CARMA Seminar

"On simple groups acting on trees"
Mr Chris Banks

Location: V205 Mathematics Building
Date: 4:00 pm, Wed, 23rd Apr 2014

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Selected quotation

"Should we teach mathematical proofs in the high school? In my opinion, the answer is yes...Rigorous proofs are the hallmark of mathematics, they are an essential part of mathematics' contribution to general culture." George Polya (1981). Mathematical discovery: On understanding, learning, and teaching problem solving (Combined Edition), New York, Wiley & Sons (p. 2-126) "A mathematical deduction appears to Descartes as a chain of conclusions, a sequence of successive steps. What is needed for the validity of deduction is intuitive insight at each step which shows that the conclusion attained by that step evidently flows and necessarily follows from formerly acquired knowledge (acquired directly by intuition or indirectly by previous steps) ... I think that in teaching high school age youngsters we should emphasize intuitive insight more than, and long before, deductive reasoning." (ibid, p. 2-128) This "quasi-experimental" approach to proof can help to de-emphasis a focus on rigor and formality for its own sake, and to instead support the view expressed by Hadamard when he stated "The object of mathematical rigor is to sanction and legitimize the conquests of intuition, and there was never any other object for it" (J. Hadamard, in E. Borel, Lecons sur la theorie des fonctions, 3rd ed. 1928, quoted in Polya, (1981), (p. 2/127). "intuition comes to us much earlier and with much less outside influence than formal arguments which we cannot really understand unless we have reached a relatively high level of logical experience and sophistication. Therefore, I think that in teaching high school age youngsters we should emphasize intuitive insight more than, and long before, deductive reasoning." (ibid, p. 2-128)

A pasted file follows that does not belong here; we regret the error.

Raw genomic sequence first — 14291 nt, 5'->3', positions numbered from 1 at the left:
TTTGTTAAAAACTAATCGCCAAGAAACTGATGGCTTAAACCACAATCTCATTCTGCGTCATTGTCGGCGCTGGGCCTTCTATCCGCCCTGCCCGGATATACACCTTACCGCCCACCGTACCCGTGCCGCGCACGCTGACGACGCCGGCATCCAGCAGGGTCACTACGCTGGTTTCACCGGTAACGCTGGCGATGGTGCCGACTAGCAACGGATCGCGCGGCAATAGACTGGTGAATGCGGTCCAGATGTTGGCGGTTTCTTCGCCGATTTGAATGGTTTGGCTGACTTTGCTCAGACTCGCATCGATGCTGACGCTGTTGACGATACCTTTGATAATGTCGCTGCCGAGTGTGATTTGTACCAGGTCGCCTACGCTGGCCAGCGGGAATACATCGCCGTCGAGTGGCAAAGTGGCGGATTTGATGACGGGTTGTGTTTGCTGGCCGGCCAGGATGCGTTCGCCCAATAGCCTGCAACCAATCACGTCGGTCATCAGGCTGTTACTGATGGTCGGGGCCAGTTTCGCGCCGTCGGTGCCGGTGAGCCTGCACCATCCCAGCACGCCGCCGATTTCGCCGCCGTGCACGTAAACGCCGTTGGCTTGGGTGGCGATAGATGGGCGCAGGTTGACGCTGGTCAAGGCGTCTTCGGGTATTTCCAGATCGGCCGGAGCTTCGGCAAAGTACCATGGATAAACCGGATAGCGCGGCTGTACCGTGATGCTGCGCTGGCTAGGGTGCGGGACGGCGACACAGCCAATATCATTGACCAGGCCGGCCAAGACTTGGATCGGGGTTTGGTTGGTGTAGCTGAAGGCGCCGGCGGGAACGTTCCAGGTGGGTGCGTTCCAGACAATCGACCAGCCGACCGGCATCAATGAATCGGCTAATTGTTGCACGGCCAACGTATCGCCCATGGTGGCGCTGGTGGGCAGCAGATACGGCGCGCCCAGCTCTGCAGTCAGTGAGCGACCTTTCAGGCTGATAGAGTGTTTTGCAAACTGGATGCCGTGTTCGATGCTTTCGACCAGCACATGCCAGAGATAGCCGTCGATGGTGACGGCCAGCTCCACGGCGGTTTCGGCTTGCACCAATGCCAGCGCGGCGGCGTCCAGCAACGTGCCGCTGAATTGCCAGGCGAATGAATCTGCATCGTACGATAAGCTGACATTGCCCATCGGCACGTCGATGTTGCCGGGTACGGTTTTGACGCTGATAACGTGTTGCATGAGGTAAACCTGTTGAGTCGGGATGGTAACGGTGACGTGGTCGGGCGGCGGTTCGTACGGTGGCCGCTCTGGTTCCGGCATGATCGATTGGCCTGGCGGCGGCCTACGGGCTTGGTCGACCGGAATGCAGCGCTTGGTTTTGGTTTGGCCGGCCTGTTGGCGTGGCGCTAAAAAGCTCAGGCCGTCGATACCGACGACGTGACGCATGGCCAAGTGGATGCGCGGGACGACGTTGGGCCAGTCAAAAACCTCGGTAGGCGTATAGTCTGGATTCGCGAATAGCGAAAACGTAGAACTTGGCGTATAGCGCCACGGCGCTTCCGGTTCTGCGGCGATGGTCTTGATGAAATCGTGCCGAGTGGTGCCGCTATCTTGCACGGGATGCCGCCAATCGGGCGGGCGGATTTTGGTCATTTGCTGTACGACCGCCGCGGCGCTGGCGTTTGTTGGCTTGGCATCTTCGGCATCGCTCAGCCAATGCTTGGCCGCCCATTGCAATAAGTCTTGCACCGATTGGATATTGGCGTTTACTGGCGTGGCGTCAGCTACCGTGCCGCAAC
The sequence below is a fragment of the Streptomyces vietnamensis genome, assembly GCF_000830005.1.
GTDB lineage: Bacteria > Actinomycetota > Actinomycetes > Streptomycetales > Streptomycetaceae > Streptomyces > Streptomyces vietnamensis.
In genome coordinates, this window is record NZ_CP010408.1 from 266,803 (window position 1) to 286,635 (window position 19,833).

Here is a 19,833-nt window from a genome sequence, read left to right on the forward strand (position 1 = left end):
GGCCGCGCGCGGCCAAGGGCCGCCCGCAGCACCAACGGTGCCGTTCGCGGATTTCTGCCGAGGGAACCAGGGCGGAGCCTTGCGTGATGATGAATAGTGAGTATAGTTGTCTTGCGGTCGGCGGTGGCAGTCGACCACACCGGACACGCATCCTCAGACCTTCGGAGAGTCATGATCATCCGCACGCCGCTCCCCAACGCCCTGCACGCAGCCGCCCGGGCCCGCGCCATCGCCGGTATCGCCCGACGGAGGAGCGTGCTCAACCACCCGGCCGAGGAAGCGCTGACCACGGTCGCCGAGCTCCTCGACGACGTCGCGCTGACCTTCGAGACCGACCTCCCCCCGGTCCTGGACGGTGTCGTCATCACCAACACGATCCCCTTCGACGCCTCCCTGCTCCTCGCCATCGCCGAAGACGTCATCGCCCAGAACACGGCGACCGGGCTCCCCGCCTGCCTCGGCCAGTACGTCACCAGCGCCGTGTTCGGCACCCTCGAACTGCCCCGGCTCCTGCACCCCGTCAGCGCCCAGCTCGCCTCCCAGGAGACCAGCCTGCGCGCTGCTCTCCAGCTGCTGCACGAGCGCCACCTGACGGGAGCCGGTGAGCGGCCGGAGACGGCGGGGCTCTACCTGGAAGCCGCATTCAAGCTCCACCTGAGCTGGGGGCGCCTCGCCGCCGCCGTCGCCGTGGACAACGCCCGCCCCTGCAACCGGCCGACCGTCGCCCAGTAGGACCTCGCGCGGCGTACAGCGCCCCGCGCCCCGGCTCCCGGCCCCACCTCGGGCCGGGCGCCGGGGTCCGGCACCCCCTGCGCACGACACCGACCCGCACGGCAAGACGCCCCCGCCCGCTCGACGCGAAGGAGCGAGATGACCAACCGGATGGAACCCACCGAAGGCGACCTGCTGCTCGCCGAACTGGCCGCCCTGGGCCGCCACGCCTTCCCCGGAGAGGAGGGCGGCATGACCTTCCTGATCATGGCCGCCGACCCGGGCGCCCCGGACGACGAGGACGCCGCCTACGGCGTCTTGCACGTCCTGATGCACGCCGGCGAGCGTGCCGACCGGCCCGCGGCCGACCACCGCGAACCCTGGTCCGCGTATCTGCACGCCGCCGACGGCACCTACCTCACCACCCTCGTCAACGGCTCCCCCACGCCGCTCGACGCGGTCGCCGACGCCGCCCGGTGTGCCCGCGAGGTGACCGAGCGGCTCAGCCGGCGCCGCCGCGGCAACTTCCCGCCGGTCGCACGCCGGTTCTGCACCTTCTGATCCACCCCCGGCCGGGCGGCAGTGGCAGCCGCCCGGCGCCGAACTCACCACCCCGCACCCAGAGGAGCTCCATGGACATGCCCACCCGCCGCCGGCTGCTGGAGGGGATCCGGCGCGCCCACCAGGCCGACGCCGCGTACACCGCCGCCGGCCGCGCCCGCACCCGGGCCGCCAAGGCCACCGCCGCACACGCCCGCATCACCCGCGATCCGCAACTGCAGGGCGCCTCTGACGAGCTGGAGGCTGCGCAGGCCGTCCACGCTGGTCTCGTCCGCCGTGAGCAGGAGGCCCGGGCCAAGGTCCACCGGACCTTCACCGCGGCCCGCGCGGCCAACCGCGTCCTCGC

"In the first place, the beginner must be convinced that proofs deserve to be studied, that they have a purpose, that they are interesting." (ibid, p. 2-128)

"The purpose of a legal proof is to remove a doubt, but this is also the most obvious and natural purpose of a mathematical proof. We are in doubt about a clearly stated mathematical assertion, we do not know whether it is true or false. Then we have a problem: to remove the doubt, we should either prove that assertion or disprove it." (ibid, p. 2-129)

(Polya quotes are thanks to Laurie Edwards)


Membership to CARMA offers many benefits and is available by invitation to all University of Newcastle academic staff. Associate membership, also by invitation, is available to external researchers and practitioners for three-year renewable terms. Associate members are expected to visit CARMA with some frequency, typically for a total of three to four weeks in a year, and to be involved in one or more ongoing research projects with CARMA members. CARMA is able to assist with the travel and living costs of such visits.